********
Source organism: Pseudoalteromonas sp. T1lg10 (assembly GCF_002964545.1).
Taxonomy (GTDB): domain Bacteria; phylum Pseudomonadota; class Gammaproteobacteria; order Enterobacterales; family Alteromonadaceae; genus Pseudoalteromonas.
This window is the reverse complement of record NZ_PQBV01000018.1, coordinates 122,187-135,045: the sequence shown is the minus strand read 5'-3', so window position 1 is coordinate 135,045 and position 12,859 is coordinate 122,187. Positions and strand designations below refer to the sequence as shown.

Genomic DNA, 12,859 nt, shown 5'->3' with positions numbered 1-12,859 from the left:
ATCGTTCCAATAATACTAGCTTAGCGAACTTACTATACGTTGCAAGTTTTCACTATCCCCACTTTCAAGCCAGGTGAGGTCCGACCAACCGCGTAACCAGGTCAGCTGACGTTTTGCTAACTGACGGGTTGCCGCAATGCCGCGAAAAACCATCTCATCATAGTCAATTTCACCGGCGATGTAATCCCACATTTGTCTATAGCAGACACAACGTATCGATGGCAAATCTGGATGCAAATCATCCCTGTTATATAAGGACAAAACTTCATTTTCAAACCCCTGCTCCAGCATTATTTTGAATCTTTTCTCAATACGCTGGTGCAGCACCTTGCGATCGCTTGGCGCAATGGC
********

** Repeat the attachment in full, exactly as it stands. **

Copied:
Source organism: Pseudoalteromonas sp. T1lg10 (assembly GCF_002964545.1).
Taxonomy (GTDB): domain Bacteria; phylum Pseudomonadota; class Gammaproteobacteria; order Enterobacterales; family Alteromonadaceae; genus Pseudoalteromonas.
This window is the reverse complement of record NZ_PQBV01000018.1, coordinates 122,187-135,045: the sequence shown is the minus strand read 5'-3', so window position 1 is coordinate 135,045 and position 12,859 is coordinate 122,187. Positions and strand designations below refer to the sequence as shown.

Genomic DNA, 12,859 nt, shown 5'->3' with positions numbered 1-12,859 from the left:
ATCGTTCCAATAATACTAGCTTAGCGAACTTACTATACGTTGCAAGTTTTCACTATCCCCACTTTCAAGCCAGGTGAGGTCCGACCAACCGCGTAACCAGGTCAGCTGACGTTTTGCTAACTGACGGGTTGCCGCAATGCCGCGAAAAACCATCTCATCATAGTCAATTTCACCGGCGATGTAATCCCACATTTGTCTATAGCAGACACAACGTATCGATGGCAAATCTGGATGCAAATCATCCCTGTTATATAAGGACAAAACTTCATTTTCAAACCCCTGCTCCAGCATTATTTTGAATCTTTTCTCAATACGCTGGTGCAGCACCTTGCGATCGCTTGGCGCAATGGC